Hysteresis Power Loss and Ph in Hysteresis Motor

Hysteresis loss is given by

Ph = kh f2 B1.6 ……….6


Ph = kh sf1 B1.6 …..….7

The torque due to hysteresis is given by

Ґh = ph / s ws  = kh f1 B1.6 / ws = k’’ = constant………..8

We can observe from the above equation that if the torque which is developed due to hysteresis loss remains constant until the torque reaches the breakdown point, and at synchronous speed, the torque becomes zero.

Ph in Hysteresis Motor

The hysteresis losses generated in the motor are directly proportional to the area of cross-section under the hysteresis curve. Where these losses are dissipated in the form of heat. The losses can be derived from the following equations,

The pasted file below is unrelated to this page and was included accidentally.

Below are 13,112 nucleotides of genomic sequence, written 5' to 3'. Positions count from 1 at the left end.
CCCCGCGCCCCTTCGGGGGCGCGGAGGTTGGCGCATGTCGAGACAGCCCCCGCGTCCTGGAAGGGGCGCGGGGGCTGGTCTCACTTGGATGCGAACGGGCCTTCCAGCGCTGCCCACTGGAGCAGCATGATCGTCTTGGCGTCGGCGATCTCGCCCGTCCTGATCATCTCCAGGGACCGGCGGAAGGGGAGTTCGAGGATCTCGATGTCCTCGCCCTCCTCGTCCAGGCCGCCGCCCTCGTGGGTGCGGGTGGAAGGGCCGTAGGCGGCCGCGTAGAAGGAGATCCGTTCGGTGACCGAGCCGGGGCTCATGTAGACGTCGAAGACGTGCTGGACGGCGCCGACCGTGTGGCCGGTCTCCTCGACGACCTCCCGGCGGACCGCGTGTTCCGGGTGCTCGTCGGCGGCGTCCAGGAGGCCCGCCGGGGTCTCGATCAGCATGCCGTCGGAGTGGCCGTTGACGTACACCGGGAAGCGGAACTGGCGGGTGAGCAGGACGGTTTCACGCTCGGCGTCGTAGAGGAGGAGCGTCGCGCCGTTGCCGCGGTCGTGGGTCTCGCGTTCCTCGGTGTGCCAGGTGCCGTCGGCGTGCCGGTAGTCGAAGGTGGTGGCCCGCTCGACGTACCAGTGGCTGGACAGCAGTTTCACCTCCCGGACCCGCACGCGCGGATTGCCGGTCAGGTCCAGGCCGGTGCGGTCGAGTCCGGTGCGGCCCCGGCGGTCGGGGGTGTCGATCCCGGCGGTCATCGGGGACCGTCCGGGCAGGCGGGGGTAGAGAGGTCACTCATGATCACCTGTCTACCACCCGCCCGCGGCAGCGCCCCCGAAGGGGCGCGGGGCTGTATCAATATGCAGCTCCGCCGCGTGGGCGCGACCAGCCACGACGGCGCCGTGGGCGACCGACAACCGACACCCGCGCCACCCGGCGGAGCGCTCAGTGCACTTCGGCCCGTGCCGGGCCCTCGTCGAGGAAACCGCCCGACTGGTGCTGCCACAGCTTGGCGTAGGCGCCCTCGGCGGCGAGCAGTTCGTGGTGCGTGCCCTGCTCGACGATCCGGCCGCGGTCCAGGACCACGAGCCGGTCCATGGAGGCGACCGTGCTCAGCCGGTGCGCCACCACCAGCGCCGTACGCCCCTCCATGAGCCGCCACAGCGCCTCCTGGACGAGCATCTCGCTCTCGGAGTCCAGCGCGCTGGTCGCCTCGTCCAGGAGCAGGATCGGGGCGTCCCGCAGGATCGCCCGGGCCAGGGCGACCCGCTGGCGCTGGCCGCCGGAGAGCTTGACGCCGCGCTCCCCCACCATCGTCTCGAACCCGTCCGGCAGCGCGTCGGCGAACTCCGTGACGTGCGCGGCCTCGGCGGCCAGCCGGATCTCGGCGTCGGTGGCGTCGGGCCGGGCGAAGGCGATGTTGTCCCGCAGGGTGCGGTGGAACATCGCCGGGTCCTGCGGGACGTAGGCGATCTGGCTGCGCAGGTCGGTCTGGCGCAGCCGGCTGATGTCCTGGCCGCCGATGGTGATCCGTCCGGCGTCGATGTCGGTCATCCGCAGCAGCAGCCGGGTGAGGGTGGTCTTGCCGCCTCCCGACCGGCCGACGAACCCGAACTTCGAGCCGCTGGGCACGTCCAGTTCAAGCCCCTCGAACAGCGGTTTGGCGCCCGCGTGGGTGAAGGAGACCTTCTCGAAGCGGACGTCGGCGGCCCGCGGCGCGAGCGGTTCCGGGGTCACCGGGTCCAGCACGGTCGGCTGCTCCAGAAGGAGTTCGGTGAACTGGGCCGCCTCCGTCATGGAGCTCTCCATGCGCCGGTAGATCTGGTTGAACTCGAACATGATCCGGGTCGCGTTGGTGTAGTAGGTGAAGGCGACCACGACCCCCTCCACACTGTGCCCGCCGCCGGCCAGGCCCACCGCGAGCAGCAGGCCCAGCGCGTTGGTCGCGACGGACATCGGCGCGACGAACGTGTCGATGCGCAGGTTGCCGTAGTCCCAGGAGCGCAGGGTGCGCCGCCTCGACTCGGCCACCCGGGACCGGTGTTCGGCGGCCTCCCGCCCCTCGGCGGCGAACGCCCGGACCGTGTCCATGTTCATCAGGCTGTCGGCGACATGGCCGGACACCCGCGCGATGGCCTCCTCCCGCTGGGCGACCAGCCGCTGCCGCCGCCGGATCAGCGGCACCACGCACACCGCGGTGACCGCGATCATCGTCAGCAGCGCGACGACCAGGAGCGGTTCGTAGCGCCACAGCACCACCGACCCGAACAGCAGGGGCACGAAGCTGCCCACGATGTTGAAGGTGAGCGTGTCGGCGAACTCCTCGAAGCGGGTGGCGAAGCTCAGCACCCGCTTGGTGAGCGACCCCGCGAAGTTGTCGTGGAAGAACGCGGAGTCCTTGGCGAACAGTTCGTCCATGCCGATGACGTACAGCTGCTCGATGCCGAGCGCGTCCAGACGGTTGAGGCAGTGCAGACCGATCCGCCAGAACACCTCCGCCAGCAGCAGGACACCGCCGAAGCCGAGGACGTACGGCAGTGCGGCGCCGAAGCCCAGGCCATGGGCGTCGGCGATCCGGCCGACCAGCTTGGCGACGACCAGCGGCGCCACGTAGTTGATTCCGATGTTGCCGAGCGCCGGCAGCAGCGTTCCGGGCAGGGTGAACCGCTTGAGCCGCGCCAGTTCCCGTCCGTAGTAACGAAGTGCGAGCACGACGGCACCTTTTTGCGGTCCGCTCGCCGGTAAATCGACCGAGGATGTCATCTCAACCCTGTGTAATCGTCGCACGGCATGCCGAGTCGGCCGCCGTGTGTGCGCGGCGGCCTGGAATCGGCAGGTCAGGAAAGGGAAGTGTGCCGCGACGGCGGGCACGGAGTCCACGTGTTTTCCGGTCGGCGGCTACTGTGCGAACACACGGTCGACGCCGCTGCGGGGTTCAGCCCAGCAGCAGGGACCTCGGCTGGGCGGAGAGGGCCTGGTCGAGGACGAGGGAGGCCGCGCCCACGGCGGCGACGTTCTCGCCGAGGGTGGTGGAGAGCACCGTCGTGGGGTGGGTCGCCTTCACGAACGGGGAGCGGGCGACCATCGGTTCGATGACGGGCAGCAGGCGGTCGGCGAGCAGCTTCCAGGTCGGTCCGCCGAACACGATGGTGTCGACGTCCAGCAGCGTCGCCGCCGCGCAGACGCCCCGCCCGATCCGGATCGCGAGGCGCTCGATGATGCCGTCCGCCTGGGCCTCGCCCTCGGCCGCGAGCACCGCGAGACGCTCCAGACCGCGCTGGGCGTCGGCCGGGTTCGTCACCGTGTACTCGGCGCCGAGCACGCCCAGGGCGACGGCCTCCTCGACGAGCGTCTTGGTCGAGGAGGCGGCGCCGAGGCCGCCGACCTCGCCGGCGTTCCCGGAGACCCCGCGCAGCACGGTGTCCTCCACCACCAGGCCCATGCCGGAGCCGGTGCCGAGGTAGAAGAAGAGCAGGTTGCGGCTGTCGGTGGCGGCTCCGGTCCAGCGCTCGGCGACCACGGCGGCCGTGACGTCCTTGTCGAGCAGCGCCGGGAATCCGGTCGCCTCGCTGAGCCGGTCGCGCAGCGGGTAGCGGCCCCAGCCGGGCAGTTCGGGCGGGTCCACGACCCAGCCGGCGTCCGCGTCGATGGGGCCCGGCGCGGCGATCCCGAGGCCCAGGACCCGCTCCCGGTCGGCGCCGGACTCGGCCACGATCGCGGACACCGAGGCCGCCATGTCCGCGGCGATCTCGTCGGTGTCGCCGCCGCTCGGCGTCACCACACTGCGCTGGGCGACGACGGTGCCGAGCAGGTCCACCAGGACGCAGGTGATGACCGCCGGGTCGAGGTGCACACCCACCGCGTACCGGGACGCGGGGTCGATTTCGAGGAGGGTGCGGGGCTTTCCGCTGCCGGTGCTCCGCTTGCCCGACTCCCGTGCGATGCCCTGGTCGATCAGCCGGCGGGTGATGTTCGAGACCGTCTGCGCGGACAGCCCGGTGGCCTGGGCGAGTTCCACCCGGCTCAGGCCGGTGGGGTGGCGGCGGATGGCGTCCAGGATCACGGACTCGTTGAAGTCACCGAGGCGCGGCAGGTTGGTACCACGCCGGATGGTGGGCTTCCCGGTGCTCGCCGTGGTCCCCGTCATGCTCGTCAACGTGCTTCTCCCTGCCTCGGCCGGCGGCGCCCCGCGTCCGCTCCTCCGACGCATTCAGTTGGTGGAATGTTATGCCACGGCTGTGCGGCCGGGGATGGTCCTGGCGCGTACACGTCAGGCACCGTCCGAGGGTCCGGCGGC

The dissipated energy in the rotor is given as

W = Ns Eh       (Eh  = hysteresis loss per revolution)………9

 Where power is dissipated in the form of heat which is given by

 Ph = W/t = Ns Eh / 60 …………10

The mechanical power which drives rotor is given by

Ph = 2Π Ns Th   / 60  ……11

On equating both the power we get

2Π Ns Th   / 60 = Ns Eh / 60 ………12

Th = rotors exerted torque [N-m] ; Eh = hysteresis energy.

Torque-Speed Characteristic of Hysteresis Motor

Torque-Speed characteristic of hysteresis motor can be explained using the following graph, where the x-axis represents torque and the y-axis represents speed.

  • The torque (starting and running) generated in this motor is approximately the same.
  • The torque generated by the hysteresis motor at synchronous speed is constant.
  • The rotor, starting torque and pull out torque are equal at this condition. Hence the motor operates noiselessly with constant speed.